Probably I was in the war.
—NORMAN MAILER, Barbary Shore (1951)
A hideous, inhuman city. But I know that one changes one’s mind.
In march 1946 the young French novelist and journalist Albert Camus traveled by freighter from Le Havre to New York, arriving in the first week of spring. Le Havre, the old port city at the mouth of the Seine, had almost been destroyed in a battle between its German occupiers and a British warship during the Normandy invasion; huge ruins ringed the harbor. In his travel journal Camus writes: “My last image of France is of destroyed buildings at the very edge of a wounded earth.”
At the age of thirty-two this Algerian Frenchman, who had been supporting himself with odd jobs when the war began, was about to become very famous. By 1948, he would become an international culture hero: author of The Stranger and The Plague, two of the most famous novels to come out of France in the forties, and of the lofty and astringent essays collected in The Myth of Sisyphus.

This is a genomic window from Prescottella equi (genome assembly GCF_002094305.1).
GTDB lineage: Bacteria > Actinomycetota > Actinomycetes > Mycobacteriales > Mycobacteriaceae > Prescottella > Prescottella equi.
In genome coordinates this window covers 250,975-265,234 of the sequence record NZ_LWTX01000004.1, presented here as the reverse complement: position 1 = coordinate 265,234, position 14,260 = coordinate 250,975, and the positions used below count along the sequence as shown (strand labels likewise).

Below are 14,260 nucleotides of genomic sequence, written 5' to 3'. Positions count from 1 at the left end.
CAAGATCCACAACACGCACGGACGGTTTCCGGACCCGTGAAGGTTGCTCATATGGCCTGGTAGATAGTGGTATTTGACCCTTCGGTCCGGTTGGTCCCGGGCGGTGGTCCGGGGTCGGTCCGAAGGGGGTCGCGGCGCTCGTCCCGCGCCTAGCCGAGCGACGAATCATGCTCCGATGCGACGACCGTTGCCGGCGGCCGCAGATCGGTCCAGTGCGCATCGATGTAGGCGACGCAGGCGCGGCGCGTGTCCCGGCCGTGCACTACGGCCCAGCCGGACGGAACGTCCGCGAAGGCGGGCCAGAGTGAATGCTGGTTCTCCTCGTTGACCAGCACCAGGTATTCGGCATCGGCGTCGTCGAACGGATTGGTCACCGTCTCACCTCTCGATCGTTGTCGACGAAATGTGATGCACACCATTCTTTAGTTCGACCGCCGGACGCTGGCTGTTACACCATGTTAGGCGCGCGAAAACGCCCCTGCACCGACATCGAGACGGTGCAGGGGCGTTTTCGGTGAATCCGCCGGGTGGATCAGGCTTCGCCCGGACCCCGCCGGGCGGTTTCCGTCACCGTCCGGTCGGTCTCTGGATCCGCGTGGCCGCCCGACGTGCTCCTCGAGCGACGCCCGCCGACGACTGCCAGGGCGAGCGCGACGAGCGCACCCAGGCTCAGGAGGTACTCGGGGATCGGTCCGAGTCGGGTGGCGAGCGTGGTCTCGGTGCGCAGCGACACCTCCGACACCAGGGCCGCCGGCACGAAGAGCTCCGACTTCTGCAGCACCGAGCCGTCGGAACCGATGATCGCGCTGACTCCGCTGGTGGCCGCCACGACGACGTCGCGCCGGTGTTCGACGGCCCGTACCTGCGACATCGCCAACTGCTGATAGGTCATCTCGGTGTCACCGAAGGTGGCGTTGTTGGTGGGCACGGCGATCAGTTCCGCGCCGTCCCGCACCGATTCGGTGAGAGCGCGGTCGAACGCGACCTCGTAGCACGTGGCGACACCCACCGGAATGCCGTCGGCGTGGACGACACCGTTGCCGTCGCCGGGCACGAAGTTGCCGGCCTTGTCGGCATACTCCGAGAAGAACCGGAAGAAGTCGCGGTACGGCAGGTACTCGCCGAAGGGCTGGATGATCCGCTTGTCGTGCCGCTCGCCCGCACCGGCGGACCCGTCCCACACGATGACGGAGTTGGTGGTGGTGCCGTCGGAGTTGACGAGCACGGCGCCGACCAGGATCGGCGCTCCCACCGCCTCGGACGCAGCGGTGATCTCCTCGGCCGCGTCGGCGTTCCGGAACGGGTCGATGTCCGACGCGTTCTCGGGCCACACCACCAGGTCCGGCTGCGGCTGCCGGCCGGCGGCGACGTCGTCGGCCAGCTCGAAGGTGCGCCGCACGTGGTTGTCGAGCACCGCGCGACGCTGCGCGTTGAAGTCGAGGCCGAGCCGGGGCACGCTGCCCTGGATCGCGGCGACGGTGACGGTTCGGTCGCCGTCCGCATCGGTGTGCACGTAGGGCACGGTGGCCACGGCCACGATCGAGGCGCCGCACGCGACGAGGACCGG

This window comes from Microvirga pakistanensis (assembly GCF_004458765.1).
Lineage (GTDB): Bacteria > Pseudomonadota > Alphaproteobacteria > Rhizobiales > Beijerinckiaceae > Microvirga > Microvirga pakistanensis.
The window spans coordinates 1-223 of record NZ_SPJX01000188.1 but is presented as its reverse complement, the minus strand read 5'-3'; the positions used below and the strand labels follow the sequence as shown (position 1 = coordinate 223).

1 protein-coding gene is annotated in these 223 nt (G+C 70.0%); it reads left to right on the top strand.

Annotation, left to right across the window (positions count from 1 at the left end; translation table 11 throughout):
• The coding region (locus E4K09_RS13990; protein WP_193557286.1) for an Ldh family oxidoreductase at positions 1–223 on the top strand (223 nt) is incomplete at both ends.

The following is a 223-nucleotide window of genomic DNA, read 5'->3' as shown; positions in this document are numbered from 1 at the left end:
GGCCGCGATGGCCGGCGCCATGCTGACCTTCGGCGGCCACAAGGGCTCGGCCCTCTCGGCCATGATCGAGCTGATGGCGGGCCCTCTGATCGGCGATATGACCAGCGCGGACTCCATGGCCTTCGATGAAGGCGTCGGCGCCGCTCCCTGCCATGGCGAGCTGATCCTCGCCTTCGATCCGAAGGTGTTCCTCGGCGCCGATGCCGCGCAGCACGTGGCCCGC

Camus’s visit to the United States, sponsored by the French Ministry of Foreign Affairs but involving no official duties, was timed to coincide with Alfred A. Knopf’s publication of The Stranger in a translation by Stuart Gilbert, the annotator of James Joyce’s Ulysses. In the spring of 1946 France was exporting little to the United States except literature. Even most American readers with a particular interest in France knew of Camus, if at all, as a distant legend, editor of the Resistance newspaper Combat and an “existentialist.”